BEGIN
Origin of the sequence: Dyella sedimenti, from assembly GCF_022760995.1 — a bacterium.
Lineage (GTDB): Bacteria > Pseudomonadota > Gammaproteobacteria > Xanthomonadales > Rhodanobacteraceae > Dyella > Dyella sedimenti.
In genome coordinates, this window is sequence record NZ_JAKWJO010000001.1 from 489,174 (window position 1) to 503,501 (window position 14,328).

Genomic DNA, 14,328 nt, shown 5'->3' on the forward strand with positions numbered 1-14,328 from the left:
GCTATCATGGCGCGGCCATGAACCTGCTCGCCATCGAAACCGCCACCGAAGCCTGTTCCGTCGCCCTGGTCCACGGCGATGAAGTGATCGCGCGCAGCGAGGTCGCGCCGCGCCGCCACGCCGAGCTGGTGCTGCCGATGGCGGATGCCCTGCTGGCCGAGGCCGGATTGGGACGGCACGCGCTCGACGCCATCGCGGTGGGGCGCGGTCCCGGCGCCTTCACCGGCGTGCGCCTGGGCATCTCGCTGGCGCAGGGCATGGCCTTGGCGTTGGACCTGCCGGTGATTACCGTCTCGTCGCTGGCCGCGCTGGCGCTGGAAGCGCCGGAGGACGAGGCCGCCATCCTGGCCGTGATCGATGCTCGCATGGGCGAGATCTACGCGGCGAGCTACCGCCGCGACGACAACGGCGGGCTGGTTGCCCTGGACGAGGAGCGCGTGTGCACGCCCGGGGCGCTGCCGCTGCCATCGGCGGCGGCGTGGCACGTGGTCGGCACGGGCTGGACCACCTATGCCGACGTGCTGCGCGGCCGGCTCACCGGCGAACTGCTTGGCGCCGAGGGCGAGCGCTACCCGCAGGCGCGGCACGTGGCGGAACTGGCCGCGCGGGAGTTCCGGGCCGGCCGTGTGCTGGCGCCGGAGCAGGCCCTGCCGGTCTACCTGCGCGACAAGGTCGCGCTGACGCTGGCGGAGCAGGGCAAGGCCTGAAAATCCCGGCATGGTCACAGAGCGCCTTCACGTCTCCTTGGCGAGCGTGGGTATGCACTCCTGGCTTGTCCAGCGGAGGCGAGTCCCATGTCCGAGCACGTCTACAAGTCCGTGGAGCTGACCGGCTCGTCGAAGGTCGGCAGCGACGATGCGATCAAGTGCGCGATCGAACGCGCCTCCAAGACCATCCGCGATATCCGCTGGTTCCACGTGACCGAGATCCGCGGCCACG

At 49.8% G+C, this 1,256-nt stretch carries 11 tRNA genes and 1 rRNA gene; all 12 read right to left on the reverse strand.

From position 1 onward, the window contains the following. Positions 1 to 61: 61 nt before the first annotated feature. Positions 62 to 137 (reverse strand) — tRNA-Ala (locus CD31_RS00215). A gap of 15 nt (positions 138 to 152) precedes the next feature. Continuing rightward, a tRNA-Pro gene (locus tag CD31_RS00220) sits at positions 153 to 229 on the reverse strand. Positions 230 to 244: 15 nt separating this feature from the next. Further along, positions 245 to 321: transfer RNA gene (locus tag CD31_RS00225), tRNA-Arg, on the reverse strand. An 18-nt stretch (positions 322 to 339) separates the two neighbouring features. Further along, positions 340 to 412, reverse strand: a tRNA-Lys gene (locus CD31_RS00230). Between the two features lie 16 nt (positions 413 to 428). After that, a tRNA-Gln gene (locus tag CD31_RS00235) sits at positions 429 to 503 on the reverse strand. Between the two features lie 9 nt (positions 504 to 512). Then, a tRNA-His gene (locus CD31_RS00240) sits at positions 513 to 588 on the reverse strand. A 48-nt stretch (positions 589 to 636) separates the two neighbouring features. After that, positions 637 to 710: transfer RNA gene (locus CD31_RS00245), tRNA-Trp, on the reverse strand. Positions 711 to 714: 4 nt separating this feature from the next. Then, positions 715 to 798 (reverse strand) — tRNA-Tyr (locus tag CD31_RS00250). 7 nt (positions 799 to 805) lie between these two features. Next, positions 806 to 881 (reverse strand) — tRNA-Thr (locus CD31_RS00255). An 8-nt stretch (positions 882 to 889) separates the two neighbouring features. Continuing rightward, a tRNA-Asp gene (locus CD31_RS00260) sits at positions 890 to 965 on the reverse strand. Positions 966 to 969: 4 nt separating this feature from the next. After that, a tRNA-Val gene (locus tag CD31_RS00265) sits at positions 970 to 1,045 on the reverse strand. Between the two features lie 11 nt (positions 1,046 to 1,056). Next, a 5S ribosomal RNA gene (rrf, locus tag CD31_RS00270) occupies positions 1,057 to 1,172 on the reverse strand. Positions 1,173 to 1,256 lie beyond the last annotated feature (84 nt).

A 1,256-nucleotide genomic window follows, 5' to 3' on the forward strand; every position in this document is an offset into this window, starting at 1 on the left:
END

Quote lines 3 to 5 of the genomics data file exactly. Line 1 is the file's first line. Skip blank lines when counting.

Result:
In genome coordinates, this window is sequence record NZ_JAKWJO010000001.1 from 489,174 (window position 1) to 503,501 (window position 14,328).

Genomic DNA, 14,328 nt, shown 5'->3' on the forward strand with positions numbered 1-14,328 from the left:
GCTATCATGGCGCGGCCATGAACCTGCTCGCCATCGAAACCGCCACCGAAGCCTGTTCCGTCGCCCTGGTCCACGGCGATGAAGTGATCGCGCGCAGCGAGGTCGCGCCGCGCCGCCACGCCGAGCTGGTGCTGCCGATGGCGGATGCCCTGCTGGCCGAGGCCGGATTGGGACGGCACGCGCTCGACGCCATCGCGGTGGGGCGCGGTCCCGGCGCCTTCACCGGCGTGCGCCTGGGCATCTCGCTGGCGCAGGGCATGGCCTTGGCGTTGGACCTGCCGGTGATTACCGTCTCGTCGCTGGCCGCGCTGGCGCTGGAAGCGCCGGAGGACGAGGCCGCCATCCTGGCCGTGATCGATGCTCGCATGGGCGAGATCTACGCGGCGAGCTACCGCCGCGACGACAACGGCGGGCTGGTTGCCCTGGACGAGGAGCGCGTGTGCACGCCCGGGGCGCTGCCGCTGCCATCGGCGGCGGCGTGGCACGTGGTCGGCACGGGCTGGACCACCTATGCCGACGTGCTGCGCGGCCGGCTCACCGGCGAACTGCTTGGCGCCGAGGGCGAGCGCTACCCGCAGGCGCGGCACGTGGCGGAACTGGCCGCGCGGGAGTTCCGGGCCGGCCGTGTGCTGGCGCCGGAGCAGGCCCTGCCGGTCTACCTGCGCGACAAGGTCGCGCTGACGCTGGCGGAGCAGGGCAAGGCCTGAAAATCCCGGCATGGTCACAGAGCGCCTTCACGTCTCCTTGGCGAGCGTGGGTATGCACTCCTGGCTTGTCCAGCGGAGGCGAGTCCCATGTCCGAGCACGTCTACAAGTCCGTGGAGCTGACCGGCTCGTCGAAGGTCGGCAGCGACGATGCGATCAAGTGCGCGATCGAACGCGCCTCCAAGACCATCCGCGATATCCGCTGGTTCCACGTGACCGAGATCCGCGGCCACG